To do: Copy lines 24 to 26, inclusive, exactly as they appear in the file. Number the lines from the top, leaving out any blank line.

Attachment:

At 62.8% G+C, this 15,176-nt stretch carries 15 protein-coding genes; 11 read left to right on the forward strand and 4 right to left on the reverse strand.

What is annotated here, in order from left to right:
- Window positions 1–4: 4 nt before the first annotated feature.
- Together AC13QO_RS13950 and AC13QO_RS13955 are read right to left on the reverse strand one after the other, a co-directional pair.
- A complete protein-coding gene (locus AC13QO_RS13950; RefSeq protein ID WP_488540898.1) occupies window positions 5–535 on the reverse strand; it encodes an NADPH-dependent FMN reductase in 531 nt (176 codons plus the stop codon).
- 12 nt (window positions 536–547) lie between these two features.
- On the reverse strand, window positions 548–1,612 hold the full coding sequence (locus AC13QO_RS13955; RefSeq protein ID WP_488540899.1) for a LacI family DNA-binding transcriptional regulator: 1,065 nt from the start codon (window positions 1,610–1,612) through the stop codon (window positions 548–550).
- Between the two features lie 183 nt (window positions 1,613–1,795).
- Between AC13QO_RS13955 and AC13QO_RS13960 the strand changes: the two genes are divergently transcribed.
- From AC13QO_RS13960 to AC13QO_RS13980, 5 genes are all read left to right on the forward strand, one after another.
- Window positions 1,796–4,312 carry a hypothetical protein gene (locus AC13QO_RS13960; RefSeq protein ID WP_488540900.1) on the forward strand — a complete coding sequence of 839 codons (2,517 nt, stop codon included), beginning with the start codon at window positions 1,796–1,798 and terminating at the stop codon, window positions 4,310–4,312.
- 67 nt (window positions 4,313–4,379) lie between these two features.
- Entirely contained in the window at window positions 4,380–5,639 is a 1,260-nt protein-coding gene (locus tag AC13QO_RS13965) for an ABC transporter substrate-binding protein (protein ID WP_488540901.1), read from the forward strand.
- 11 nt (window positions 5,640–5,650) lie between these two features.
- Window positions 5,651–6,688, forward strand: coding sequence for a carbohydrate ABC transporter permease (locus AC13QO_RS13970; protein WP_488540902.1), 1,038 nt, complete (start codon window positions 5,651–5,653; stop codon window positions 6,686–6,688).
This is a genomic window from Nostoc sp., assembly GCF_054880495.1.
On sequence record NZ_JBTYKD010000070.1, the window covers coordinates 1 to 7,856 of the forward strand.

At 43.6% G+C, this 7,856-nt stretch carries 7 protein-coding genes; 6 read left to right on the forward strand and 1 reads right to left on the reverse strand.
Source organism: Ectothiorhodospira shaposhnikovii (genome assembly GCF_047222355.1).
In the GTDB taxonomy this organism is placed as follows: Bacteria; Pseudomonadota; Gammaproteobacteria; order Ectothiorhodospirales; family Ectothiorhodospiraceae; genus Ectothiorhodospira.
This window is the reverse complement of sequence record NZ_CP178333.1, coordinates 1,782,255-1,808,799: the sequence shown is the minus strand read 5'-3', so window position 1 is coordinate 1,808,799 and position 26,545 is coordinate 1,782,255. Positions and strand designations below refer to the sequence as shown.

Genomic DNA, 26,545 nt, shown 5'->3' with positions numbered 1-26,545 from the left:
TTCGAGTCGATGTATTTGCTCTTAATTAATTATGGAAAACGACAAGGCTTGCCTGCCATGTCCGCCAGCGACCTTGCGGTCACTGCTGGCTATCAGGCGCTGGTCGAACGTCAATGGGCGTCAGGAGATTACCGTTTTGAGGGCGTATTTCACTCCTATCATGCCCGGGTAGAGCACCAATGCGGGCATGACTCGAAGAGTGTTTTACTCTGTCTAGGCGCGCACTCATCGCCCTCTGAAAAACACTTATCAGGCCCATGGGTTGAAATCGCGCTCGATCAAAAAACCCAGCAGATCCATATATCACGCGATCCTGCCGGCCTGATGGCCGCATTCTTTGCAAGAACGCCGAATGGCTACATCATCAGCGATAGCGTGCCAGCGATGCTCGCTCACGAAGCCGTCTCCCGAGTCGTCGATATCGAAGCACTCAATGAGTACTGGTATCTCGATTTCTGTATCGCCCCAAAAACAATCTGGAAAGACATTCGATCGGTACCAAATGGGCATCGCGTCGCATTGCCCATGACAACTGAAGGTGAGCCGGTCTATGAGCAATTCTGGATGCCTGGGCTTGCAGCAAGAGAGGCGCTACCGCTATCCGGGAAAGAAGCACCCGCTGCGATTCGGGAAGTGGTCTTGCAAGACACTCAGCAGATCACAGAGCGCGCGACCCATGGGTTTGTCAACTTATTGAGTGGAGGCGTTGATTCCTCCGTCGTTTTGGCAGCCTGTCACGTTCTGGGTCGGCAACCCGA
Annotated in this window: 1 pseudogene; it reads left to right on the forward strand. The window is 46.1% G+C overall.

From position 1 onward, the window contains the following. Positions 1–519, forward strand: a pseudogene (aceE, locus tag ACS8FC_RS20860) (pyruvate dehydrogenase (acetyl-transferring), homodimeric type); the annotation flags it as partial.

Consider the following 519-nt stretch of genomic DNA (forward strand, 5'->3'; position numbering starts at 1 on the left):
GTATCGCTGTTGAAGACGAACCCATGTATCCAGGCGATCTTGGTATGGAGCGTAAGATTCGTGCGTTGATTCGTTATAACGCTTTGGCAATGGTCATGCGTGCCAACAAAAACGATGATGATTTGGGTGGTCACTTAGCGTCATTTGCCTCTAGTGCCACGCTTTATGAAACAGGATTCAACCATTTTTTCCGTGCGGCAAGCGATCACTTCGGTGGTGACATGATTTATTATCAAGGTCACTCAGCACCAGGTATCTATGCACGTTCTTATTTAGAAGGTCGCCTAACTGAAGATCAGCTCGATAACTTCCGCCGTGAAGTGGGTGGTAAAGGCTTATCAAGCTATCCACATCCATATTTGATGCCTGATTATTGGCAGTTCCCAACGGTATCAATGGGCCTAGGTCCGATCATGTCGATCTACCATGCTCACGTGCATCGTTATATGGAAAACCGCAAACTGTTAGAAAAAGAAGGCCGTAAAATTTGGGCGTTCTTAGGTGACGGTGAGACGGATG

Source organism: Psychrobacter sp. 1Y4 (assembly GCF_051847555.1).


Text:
Annotated in this window: 1 pseudogene; it reads left to right on the forward strand. The window is 46.1% G+C overall.

From position 1 onward, the window contains the following. Positions 1–519, forward strand: a pseudogene (aceE, locus tag ACS8FC_RS20860) (pyruvate dehydrogenase (acetyl-transferring), homodimeric type); the annotation flags it as partial.

Consider the following 519-nt stretch of genomic DNA (forward strand, 5'->3'; position numbering starts at 1 on the left):